Realising adulthood

The morning my Pa told me the doctor thought he might have Parkinson’s Disease, the sunrise stained the sky with pinks and reds. It was almost as though paint had been knocked over which really is darkly apt. As I FaceTimed Hyde Park with my parents, as we discussed potentials and possibilities, we talked around the fears rather than about them. Too soon to articulate them before we knew anything definite. No point bringing the fears to life if they end up not being something you have to be afraid of just yet.

But it was the first time, they had seen the Italian Gardens. Geese had flown low over us as though showing off for their international audience.

I make a strange dance with adulthood. My life doesn’t look like I thought it would as the age I am, but then I couldn’t tell you what that life was meant to be, not really. I am dented and wonky and anxious. But I am living in a city I’ve finally made friends with, working in a job I love with people I admire enormously, and have surrounded myself with people I would fly to the ends of the earth if they needed. I may not own anything to speak of, may have made more rashly emotional decisions than sensible ones, but I am loved and I don’t regret anything of the chances I jumped into. And for that I really do feel lucky.

What I realised though, what I remembered listening to Pa, was that, for me, adulthood didn’t properly hit until my parents became vulnerable. Watching them grow a little frailer. Being more aware to send cards every month because it makes Ma happy and I’m not sure now they’ll make the trip to London – so I post London to them. Making all the moments I can count, despite being so far away, because it’s all we have. And as things like this happen, the trite becomes reality where every moment counts with absolute clarity.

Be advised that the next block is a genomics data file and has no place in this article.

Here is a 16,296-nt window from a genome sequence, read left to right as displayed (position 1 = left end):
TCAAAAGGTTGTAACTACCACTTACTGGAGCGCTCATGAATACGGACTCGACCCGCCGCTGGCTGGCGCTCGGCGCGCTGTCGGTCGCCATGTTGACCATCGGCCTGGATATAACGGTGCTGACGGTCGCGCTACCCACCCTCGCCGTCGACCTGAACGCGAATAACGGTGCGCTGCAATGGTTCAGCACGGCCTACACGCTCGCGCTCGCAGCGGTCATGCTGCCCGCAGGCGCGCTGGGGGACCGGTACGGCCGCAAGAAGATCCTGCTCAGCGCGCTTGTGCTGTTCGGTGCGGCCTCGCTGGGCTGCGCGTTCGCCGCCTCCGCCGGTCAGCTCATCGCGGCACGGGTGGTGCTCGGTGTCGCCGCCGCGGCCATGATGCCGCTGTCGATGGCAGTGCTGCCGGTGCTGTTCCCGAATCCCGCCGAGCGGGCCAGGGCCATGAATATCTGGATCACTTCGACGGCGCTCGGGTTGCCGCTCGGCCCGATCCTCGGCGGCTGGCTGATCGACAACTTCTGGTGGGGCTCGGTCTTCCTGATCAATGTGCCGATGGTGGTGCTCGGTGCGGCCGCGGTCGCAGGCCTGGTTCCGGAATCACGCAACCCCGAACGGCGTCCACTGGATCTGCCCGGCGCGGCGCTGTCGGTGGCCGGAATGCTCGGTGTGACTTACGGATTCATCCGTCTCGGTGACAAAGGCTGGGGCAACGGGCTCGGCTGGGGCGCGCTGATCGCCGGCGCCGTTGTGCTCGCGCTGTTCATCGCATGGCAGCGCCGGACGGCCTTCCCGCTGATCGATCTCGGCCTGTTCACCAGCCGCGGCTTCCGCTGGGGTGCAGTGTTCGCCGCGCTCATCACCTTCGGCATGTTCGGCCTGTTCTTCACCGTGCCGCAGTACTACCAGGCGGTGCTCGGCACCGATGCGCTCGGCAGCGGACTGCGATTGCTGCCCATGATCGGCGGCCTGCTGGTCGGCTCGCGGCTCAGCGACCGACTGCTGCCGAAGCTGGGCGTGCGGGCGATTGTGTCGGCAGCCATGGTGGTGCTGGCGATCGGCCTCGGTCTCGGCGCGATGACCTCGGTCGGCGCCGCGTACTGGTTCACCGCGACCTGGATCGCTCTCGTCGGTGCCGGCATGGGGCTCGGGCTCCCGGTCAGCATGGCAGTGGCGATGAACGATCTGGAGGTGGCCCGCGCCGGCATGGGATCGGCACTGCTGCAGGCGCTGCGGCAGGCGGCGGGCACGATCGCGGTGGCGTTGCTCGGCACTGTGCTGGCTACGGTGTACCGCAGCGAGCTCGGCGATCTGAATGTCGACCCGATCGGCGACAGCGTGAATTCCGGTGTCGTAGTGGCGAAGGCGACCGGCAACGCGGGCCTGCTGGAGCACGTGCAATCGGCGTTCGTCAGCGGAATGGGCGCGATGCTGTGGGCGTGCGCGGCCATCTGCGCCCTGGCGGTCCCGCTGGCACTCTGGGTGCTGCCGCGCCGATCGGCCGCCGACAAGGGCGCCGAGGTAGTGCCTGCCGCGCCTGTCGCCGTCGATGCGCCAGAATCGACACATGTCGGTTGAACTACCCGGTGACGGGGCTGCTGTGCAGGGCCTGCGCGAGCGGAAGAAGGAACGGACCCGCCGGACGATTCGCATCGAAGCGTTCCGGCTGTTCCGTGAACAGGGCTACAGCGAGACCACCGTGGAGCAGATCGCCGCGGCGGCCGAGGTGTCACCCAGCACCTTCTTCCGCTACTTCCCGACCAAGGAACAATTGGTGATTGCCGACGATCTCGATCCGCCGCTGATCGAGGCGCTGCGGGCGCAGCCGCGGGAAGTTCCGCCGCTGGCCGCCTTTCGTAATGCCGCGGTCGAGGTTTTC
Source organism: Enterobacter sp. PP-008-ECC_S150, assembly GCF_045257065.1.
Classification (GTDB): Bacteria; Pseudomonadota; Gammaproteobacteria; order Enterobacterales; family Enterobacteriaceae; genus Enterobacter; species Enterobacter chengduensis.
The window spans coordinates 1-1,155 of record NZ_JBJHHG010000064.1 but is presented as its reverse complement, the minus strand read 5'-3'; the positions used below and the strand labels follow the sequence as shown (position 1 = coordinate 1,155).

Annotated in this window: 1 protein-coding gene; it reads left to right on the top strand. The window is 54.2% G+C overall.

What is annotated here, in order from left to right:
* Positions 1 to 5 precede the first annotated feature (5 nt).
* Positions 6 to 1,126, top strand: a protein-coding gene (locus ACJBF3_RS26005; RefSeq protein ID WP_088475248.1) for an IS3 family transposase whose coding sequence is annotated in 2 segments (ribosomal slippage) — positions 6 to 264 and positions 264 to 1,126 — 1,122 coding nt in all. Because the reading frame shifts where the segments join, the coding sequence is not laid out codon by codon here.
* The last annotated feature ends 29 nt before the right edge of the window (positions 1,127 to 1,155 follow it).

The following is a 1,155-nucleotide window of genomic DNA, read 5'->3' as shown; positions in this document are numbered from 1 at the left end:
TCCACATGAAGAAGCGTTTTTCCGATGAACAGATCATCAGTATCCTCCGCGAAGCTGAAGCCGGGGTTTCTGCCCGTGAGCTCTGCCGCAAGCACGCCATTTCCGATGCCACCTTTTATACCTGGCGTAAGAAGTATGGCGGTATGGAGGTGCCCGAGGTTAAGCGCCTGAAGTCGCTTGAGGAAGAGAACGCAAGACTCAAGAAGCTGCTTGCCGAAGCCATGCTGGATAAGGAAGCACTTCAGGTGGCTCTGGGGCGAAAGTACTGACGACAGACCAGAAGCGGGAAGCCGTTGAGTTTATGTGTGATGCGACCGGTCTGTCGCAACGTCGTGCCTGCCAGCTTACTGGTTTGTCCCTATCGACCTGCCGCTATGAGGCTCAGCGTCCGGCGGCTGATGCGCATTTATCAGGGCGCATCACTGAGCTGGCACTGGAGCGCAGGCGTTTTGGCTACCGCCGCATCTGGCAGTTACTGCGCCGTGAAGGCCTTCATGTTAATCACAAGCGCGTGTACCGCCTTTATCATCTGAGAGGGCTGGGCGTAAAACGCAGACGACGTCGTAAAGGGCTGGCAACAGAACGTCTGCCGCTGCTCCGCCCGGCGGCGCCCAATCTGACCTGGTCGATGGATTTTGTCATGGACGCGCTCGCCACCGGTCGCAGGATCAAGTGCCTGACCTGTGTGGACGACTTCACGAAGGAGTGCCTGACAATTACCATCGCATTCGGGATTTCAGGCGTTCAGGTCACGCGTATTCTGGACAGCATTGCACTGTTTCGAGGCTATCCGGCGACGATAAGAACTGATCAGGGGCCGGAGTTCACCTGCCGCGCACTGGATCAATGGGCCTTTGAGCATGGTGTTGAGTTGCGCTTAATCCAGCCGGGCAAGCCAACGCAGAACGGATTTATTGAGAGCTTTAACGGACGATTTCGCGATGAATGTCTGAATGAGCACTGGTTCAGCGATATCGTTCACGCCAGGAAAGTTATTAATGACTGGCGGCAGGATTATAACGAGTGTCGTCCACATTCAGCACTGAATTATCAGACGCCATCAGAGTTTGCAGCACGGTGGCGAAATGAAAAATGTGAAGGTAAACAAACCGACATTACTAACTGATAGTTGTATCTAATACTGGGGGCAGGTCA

Maybe as well being properly adult is also being peaceful with who I am. Knowing that I’ll be anxious anyway, I now have folders of articles about medication and progression and future research. My anxiety lessens when I know more about what I’m meant to be worried about.

The evening my Pa told me his results were back and he was starting Parkinson’s medication, Laks was on my lap. As Pa and I quarrelled about taking probiotics – at least that feels somewhat nicer than arguing about politics – Ma sent kisses to Laks while she meowed back. We made plans for a trip back to talk through everything in person – plans and contingencies and just-in-cases. There’s plenty of years left – that’s not in question – but rather making sure that I am as helpful as I can be over here. Being an adult by being able to sit with my parents in whatever capacity they need as they grow older too.

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